Jerry Jones Confronts Possibility of Firing Himself as Cowboys GM

Jerry Jones

Getty Jerry Jones

Never did Jerry Jones imagine that on Dec. 11, 2020, he would entertain a question about whether it’s time for Jones the Dallas Cowboys‘ owner to fire Jones the Cowboys’ general manager.

Yet, here we are.

“When you work for yourself, there’s no firing him. You gotta change him. And he’s gotta change the direction he’s going,” Jones said Friday on 105.3 The Fan, per The Athletic. “I’ve worked all my life for myself, but I’ve had to change directions many times. So, I will change. I can change.”

He continued: “Do you have any idea how much I’d write a check for if I knew for sure I could get that Lombardi Trophy? It is the foremost thing. Not money. I had money when I bought the Cowboys. … There has never been but one thing, and that is win.”

Cowboys Nation knows better by now; there was never a 0.1% chance of Jones relieving himself of his day-to-day organizational duties. But a large swath of the fan base nonetheless hoped he’d accept culpability for what’s been a historically futile season.

Wish granted?

“I will say this, like anybody, you got a lot of do-overs, I’d like to start again on how we approach our defense this year. I’d like to start that over again. I’d start right there the first day,” Jones said on 105.3 The Fan, per The Athletic.

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Obvious (But Unforgivable) Regret

In a roundabout way, everything flows back to Jones. He hired head coach Mike McCarthy, who then brought aboard defensive coordinator Mike Nolan, whose unit ranks dead last in scoring and against the run — a primary culprit for the team’s 3-9 record.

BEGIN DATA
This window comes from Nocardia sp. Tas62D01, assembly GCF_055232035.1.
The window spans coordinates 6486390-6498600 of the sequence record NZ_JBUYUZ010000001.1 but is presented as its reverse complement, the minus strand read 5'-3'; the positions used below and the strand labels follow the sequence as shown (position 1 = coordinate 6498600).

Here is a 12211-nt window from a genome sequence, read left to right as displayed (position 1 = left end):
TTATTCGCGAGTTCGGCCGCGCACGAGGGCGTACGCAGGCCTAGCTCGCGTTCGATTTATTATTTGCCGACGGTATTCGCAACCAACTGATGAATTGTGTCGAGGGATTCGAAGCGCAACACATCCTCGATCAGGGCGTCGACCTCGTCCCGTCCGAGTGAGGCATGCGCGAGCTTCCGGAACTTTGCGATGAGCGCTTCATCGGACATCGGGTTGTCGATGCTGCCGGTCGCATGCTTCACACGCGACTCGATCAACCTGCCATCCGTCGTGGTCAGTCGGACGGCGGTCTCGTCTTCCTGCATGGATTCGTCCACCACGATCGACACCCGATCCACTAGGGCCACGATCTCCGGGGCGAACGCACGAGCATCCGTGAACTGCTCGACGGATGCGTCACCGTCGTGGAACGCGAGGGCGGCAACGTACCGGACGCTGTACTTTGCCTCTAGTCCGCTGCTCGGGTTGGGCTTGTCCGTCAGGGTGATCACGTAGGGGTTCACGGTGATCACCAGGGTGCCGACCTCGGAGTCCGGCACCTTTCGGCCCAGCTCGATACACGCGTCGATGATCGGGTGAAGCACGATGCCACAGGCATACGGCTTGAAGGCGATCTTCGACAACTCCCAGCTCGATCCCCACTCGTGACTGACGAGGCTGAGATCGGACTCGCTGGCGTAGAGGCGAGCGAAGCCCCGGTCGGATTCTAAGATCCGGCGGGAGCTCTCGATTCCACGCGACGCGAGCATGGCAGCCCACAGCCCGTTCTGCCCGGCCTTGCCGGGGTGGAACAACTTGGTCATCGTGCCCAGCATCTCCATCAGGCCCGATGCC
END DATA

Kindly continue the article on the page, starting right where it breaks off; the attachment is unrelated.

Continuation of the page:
Jones also “picked the groceries,” to borrow Bill Parcells’ legendary phrase. He green-lit the addition of nose tackle Dontari Poe, who was released midseason due to poor performance. He opted to sign defensive end Everson Griffen, who was shipped away prior to the trade deadline. He eschewed a blue-chip safety in free agency or the draft. He chose to talk up linebacker Jaylon Smith despite a wildly unimpressive year. He stood idly by Nolan, refusing to make changes to McCarthy’s staff.

Jones is free to point his finger, but he must do so in front of a mirror. Preferably under a glaring spotlight. With arrows bouncing above his head. And his mythical do-over button fading into a mirage.

Because he — and he alone — set this operation into motion in 1989, and it won’t stop any time soon even through his veil of woulda-coulda-shouldas.

“Every bit of it,” Jones said on 105.3 The Fan when asked what he’d change about the coaching arrangements. “And, right past that, go right to your general manager. Coming through the door the GM was eye-to-eye hiring the head coach … talking about how we’re going to approach when he walks through the door and where he was going to go from there. That’s what you do, and that, obviously, didn’t work for us this year.”

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Spin Cycle

Leave it to Jones to rationalize the Week 15 rescheduling into a positive. For the first time in the club’s six-decade history, the Cowboys were removed from Sunday Night Football and placed into the early-afternoon time slot for their home game against the San Francisco 49ers.

The NFL replaced 49ers-Cowboys with Browns-Giants, which adds another layer of embarrassment. Unless you ask the ultimate showman, who feels he’s merely sacrificing for the greater good of the sport.

“Some of the biggest ratings we’ve ever had have been on Sunday afternoon,” Jones said, per The Athletic. “That’s not a bad strategy to put the Cowboys in a potentially lesser slot and have more eyeballs watch the NFL.”

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Follow Zack Kelberman on Twitter: @KelbermanNFL